Monday, November 30, 2009

Leave Tiger Woods Alone

Okay, so Tiger Woods got into a rather odd accident in the wee morning hours after Thanksgiving. There was apparently some property damage, and Woods was briefly taken to a hospital to be checked out. But the media fallout ever since would have us believe that Woods's accident and subsequent reticence to make a flashy public statement is the most important thing to have taken place since, well, the last most overblown important thing, whatever that was.

Look, I understand the public's fascination with Woods, and I understand why people, media and regular folk alike, would want a full blow by blow of what happened, how it happened, and the circumstances that surrounded what happened early Friday morning. But wanting to know is a very different thing from having a right to know. Folks in the public eye are just like the rest of us, in that they are entitled not to disclose aspects of their lives to the public so long as such disclosure refusals don't involve not cooperating with law enforcement and things of that nature.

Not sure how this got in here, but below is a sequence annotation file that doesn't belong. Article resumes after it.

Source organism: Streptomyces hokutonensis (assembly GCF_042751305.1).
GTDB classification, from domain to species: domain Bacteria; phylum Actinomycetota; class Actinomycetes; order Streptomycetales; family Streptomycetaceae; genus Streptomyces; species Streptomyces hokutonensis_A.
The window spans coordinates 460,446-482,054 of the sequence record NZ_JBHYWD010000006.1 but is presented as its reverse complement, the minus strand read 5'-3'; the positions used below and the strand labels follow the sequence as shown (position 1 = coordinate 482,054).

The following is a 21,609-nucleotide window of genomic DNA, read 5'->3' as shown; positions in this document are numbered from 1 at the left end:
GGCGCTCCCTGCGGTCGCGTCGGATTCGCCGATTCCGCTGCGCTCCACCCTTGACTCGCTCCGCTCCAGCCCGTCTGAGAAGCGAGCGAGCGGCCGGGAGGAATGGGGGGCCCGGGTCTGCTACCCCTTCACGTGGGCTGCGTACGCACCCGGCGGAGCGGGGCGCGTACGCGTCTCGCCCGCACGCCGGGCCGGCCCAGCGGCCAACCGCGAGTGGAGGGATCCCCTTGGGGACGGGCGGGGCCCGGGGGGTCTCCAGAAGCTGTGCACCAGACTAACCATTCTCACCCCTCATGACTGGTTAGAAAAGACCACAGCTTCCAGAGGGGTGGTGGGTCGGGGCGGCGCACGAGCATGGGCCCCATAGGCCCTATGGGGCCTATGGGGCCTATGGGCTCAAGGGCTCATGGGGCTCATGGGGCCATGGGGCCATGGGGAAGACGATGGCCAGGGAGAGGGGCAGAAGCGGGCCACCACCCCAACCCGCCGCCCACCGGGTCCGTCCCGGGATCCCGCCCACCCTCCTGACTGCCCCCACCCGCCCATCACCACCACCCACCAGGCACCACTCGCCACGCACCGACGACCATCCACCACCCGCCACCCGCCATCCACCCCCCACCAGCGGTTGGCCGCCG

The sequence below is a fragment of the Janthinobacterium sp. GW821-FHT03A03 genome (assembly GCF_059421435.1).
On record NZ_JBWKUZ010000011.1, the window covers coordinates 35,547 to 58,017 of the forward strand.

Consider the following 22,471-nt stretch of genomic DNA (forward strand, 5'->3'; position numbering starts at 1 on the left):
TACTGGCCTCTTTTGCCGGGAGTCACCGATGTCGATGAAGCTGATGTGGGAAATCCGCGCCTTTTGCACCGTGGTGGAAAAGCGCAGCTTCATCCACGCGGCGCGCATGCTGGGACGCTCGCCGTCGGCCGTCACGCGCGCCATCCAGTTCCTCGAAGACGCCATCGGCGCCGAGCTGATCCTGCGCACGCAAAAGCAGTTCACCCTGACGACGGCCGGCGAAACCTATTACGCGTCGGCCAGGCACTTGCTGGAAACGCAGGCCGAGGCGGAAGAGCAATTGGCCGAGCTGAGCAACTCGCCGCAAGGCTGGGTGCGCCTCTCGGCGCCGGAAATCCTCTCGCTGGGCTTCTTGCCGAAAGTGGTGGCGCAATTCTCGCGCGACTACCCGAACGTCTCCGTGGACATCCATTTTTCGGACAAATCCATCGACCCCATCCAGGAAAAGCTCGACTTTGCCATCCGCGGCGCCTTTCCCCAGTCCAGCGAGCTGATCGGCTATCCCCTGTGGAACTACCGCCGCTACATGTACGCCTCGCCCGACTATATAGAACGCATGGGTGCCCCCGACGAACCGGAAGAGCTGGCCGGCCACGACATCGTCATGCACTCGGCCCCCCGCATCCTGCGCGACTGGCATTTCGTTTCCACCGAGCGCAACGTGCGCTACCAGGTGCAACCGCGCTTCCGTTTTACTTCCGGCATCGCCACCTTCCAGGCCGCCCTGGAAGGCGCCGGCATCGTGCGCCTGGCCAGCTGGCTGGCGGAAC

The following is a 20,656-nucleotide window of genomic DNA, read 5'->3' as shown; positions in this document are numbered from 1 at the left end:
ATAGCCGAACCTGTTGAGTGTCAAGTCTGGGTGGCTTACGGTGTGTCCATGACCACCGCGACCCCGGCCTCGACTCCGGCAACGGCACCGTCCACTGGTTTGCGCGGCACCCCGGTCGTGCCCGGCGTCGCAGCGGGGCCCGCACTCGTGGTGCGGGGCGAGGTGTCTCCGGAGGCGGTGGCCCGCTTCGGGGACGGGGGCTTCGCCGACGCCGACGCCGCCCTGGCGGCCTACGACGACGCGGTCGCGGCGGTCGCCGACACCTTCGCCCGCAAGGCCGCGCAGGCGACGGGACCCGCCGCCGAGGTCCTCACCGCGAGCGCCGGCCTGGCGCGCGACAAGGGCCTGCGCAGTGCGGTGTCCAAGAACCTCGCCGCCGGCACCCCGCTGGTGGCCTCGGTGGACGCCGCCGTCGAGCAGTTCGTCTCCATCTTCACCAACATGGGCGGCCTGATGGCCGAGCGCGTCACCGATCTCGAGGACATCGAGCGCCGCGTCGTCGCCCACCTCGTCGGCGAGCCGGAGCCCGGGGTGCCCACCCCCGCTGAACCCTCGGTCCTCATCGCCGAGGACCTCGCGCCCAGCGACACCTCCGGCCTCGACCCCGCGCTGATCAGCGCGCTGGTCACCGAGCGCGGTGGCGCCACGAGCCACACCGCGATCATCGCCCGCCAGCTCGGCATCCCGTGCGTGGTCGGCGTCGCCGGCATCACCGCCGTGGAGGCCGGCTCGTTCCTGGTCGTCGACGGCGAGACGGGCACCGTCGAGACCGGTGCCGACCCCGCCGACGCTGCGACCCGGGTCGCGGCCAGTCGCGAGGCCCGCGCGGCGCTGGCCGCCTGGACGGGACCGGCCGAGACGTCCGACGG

Press people so often seem to believe that the public's 'right to know' somehow trumps the individual's right to not be an open book. In the case of Tiger, it has been argued by some in the press that because Tiger works so hard at crafting a public image that allows him to make millions in endorsements and product merchandising, he therefore can't turn around now and go mute. The obvious implication being that people in the public eye who 'work the system' to their advantage forfeit the right to later keep things out of the public eye. This is crazy.